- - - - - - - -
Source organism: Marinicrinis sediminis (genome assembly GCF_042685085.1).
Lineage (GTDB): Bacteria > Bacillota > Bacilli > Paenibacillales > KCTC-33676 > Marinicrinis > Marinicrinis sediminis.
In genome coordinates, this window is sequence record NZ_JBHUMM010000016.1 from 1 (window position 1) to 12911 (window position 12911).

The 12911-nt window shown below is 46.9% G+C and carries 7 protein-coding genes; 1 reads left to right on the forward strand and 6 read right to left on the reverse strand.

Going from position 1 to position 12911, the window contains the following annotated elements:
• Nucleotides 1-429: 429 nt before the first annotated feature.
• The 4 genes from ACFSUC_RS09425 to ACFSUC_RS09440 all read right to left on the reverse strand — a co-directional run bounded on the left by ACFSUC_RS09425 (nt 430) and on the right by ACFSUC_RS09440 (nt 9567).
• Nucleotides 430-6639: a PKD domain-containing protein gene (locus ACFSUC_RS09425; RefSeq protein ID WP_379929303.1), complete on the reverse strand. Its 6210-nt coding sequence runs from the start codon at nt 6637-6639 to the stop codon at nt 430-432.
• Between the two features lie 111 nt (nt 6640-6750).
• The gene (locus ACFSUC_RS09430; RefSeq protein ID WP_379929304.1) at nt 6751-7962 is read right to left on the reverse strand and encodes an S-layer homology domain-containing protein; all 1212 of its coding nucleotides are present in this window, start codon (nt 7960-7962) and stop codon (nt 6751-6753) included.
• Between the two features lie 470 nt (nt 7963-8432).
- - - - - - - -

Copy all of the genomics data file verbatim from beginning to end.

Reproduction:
Source organism: Marinicrinis sediminis (genome assembly GCF_042685085.1).
Lineage (GTDB): Bacteria > Bacillota > Bacilli > Paenibacillales > KCTC-33676 > Marinicrinis > Marinicrinis sediminis.
In genome coordinates, this window is sequence record NZ_JBHUMM010000016.1 from 1 (window position 1) to 12911 (window position 12911).

The 12911-nt window shown below is 46.9% G+C and carries 7 protein-coding genes; 1 reads left to right on the forward strand and 6 read right to left on the reverse strand.

Going from position 1 to position 12911, the window contains the following annotated elements:
• Nucleotides 1-429: 429 nt before the first annotated feature.
• The 4 genes from ACFSUC_RS09425 to ACFSUC_RS09440 all read right to left on the reverse strand — a co-directional run bounded on the left by ACFSUC_RS09425 (nt 430) and on the right by ACFSUC_RS09440 (nt 9567).
• Nucleotides 430-6639: a PKD domain-containing protein gene (locus ACFSUC_RS09425; RefSeq protein ID WP_379929303.1), complete on the reverse strand. Its 6210-nt coding sequence runs from the start codon at nt 6637-6639 to the stop codon at nt 430-432.
• Between the two features lie 111 nt (nt 6640-6750).
• The gene (locus ACFSUC_RS09430; RefSeq protein ID WP_379929304.1) at nt 6751-7962 is read right to left on the reverse strand and encodes an S-layer homology domain-containing protein; all 1212 of its coding nucleotides are present in this window, start codon (nt 7960-7962) and stop codon (nt 6751-6753) included.
• Between the two features lie 470 nt (nt 7963-8432).